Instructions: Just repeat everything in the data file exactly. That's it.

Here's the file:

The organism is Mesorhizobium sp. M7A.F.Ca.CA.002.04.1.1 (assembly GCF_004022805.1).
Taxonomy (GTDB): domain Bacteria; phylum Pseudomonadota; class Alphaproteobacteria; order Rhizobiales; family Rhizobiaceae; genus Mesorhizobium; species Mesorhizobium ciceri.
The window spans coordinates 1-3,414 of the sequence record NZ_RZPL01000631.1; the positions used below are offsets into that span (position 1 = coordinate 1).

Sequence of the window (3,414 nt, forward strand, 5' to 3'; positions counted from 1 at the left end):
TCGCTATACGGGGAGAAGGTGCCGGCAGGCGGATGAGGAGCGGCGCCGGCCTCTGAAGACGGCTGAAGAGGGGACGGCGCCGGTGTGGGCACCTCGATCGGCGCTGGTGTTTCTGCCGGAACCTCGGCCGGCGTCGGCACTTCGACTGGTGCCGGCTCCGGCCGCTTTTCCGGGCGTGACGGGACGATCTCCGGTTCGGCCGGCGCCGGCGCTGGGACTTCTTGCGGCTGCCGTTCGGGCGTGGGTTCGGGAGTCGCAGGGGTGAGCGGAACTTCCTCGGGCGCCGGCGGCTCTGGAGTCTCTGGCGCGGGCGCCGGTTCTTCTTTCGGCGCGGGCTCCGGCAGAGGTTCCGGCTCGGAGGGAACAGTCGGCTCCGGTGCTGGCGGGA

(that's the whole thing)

The organism is Mesorhizobium sp. M7A.F.Ca.CA.002.04.1.1 (assembly GCF_004022805.1).
Taxonomy (GTDB): domain Bacteria; phylum Pseudomonadota; class Alphaproteobacteria; order Rhizobiales; family Rhizobiaceae; genus Mesorhizobium; species Mesorhizobium ciceri.
The window spans coordinates 1-3,414 of the sequence record NZ_RZPL01000631.1; the positions used below are offsets into that span (position 1 = coordinate 1).

Sequence of the window (3,414 nt, forward strand, 5' to 3'; positions counted from 1 at the left end):
TCGCTATACGGGGAGAAGGTGCCGGCAGGCGGATGAGGAGCGGCGCCGGCCTCTGAAGACGGCTGAAGAGGGGACGGCGCCGGTGTGGGCACCTCGATCGGCGCTGGTGTTTCTGCCGGAACCTCGGCCGGCGTCGGCACTTCGACTGGTGCCGGCTCCGGCCGCTTTTCCGGGCGTGACGGGACGATCTCCGGTTCGGCCGGCGCCGGCGCTGGGACTTCTTGCGGCTGCCGTTCGGGCGTGGGTTCGGGAGTCGCAGGGGTGAGCGGAACTTCCTCGGGCGCCGGCGGCTCTGGAGTCTCTGGCGCGGGCGCCGGTTCTTCTTTCGGCGCGGGCTCCGGCAGAGGTTCCGGCTCGGAGGGAACAGTCGGCTCCGGTGCTGGCGGGA